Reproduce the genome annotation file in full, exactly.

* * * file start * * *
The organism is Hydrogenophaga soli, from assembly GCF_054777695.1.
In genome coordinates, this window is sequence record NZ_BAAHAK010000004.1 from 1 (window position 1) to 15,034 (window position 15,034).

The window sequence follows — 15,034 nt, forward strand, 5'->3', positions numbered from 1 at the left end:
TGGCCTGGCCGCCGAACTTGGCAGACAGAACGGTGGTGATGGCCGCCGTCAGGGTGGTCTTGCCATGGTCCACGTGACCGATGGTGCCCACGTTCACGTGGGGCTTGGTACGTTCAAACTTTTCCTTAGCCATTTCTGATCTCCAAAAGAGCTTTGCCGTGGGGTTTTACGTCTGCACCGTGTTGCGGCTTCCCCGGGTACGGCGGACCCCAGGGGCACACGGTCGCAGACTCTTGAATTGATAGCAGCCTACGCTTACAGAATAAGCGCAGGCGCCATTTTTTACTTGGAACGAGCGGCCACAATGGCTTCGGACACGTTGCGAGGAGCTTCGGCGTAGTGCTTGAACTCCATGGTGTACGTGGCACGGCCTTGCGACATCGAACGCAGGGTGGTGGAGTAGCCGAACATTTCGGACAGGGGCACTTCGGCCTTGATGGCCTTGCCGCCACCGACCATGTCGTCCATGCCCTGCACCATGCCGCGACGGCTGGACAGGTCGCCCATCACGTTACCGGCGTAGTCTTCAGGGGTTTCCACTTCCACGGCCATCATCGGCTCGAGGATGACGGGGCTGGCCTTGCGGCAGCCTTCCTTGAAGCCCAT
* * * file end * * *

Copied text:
The organism is Hydrogenophaga soli, from assembly GCF_054777695.1.
In genome coordinates, this window is sequence record NZ_BAAHAK010000004.1 from 1 (window position 1) to 15,034 (window position 15,034).

The window sequence follows — 15,034 nt, forward strand, 5'->3', positions numbered from 1 at the left end:
TGGCCTGGCCGCCGAACTTGGCAGACAGAACGGTGGTGATGGCCGCCGTCAGGGTGGTCTTGCCATGGTCCACGTGACCGATGGTGCCCACGTTCACGTGGGGCTTGGTACGTTCAAACTTTTCCTTAGCCATTTCTGATCTCCAAAAGAGCTTTGCCGTGGGGTTTTACGTCTGCACCGTGTTGCGGCTTCCCCGGGTACGGCGGACCCCAGGGGCACACGGTCGCAGACTCTTGAATTGATAGCAGCCTACGCTTACAGAATAAGCGCAGGCGCCATTTTTTACTTGGAACGAGCGGCCACAATGGCTTCGGACACGTTGCGAGGAGCTTCGGCGTAGTGCTTGAACTCCATGGTGTACGTGGCACGGCCTTGCGACATCGAACGCAGGGTGGTGGAGTAGCCGAACATTTCGGACAGGGGCACTTCGGCCTTGATGGCCTTGCCGCCACCGACCATGTCGTCCATGCCCTGCACCATGCCGCGACGGCTGGACAGGTCGCCCATCACGTTACCGGCGTAGTCTTCAGGGGTTTCCACTTCCACGGCCATCATCGGCTCGAGGATGACGGGGCTGGCCTTGCGGCAGCCTTCCTTGAAGCCCAT